The above preview is unformatted text

This student written piece of work is one of many that can be found in our AS and A Level John Webster section.

Found what you're looking for?

  • Start learning 29% faster today
  • 150,000+ documents available
  • Just £6.99 a month

Not the one? Search for your essay title...
  • Join over 1.2 million students every month
  • Accelerate your learning by 29%
  • Unlimited access from just £6.99 per month

See related essaysSee related essays

Related AS and A Level John Webster essays

  1. How effective is "The Duchess of Malfi" as a Jacobean Revenge Tragedy?

    The narrative should include ghosts, skulls and madness. Jacobean playwrights were not squeamish in portraying gory detail: fingers or hands are chopped off; poisoned skulls, books or portraits to kill those who kiss them; victims are mentally tortured with shows of madmen or waxworks of their dead children.

  2. In The Duchess of Malfi, Act II Scene I, Bosola says to the Old ...

    He views all women as unfaithful, and the sick-terms in which he relates to Julia highlight her own corruption in cheating on her husband. Through the play, the Cardinal is associated with anti-religious images such as 'fires', 'hell' and 'burning', associations that link him with evil and hell.

  1. Corruption of the court within the Duchess of Malfi

    This also implies that any correction of such a court can only "begin at" the "home"7 of the Duke. Nevertheless, this evil appoach by the Duke would be expected by Jacobean audiences as such tragedies relied upon the use of conspiring acts.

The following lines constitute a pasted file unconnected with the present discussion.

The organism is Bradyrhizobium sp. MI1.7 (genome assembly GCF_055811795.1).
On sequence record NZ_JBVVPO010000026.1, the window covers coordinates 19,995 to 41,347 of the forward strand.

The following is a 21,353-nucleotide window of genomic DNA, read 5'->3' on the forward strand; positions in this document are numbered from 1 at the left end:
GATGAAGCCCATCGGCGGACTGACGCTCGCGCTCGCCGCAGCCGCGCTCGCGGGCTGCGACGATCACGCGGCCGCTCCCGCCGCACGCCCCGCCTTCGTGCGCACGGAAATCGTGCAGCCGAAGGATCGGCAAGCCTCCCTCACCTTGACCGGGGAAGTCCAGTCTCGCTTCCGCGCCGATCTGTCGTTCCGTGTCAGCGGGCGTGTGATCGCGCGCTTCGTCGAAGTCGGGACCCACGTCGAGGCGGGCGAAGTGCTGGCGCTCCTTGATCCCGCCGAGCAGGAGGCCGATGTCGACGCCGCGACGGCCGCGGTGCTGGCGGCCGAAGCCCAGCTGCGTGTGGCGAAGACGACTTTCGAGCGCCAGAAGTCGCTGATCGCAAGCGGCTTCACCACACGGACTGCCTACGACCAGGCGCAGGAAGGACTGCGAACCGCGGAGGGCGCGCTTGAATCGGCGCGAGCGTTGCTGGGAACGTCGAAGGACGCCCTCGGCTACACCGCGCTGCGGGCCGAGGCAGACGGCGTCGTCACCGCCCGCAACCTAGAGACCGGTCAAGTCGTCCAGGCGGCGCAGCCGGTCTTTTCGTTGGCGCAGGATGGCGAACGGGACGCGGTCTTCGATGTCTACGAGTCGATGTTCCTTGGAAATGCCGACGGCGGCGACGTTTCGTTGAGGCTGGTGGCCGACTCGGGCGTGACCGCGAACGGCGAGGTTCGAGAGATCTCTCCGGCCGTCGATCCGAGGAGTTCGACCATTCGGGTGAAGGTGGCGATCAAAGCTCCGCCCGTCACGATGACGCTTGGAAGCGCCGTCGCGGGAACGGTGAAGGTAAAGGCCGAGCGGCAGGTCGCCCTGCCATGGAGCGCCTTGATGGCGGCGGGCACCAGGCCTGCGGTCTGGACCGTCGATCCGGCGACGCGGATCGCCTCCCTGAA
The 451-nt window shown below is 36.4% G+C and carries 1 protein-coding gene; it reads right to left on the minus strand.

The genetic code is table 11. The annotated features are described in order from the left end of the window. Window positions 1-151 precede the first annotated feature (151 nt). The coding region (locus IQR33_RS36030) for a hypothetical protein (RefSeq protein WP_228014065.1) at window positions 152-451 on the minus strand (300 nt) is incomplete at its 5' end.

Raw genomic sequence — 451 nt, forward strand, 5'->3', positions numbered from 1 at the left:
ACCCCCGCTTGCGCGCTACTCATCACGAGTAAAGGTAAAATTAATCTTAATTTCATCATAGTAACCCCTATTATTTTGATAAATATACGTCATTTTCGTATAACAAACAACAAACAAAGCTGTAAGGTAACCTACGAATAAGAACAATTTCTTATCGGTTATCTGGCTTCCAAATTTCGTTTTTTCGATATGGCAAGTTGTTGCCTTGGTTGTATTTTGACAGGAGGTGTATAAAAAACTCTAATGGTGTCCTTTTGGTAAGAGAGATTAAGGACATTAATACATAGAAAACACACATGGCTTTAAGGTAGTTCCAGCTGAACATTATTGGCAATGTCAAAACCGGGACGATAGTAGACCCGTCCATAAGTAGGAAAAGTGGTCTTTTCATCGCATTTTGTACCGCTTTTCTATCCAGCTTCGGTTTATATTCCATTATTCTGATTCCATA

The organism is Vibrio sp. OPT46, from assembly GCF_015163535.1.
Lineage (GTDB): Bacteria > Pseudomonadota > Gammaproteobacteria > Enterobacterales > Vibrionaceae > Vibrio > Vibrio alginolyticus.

2. Explore the ways in which Webster introduces his characters and themes in the play ...

    Webster uses the metaphorical image of a common fountain for two reasons. Webster wishes to note to the audience that the French court is "common," not in the sense that it fails in the traditional hierarchy of power, but rather that justice in France is "common."

  1. How and where does the Duchess distinguish herself as a very remarkable woman in ...

    in that she puts her pleasure and personal issues before those of the state. Perhaps she secretly believes that the justness of her cause will be sure to triumph, but she is too romantic a character and, in direct opposition to Ferdinand's callousness, the Duchess disregards his potential for evil saying, "Time will easily scatter the tempest".

  2. Critical opinion about the ways Webster presents the Duchess is divided. Some critics blame ...

    Allowing her husband to be used as a scapegoat is risky and shows she is courageous. In my opinion in some ways I can see that the Duchess is bold, irresponsible and sometimes too passionate however she shows alarming courage in order to face the situation she is in with dignity.


    Francisco tells Monticelso that he is a "worthy member of the state" who has done "infinite good" by liaising between Francisco and the murderous Lodovico; this shows a direct link between the self-absorbed corruption of the elites and the bloody horror which is so prevalent throughout the play.

  2. John Webster - Theatrical Language

    * Machiavellian ambition - Represented by Bosola and Ferdinand. Fascinated the English after the Prince Machiavelli's political instruction in duplicity. * Siblings - Spanish rulers, ruling parts of divided Italy - Can represent and exploit the xenophobic fears of Renaissance Italy and its murderous corruption.

  • Over 160,000 pieces
    of student written work
  • Annotated by
    experienced teachers
  • Ideas and feedback to
    improve your own work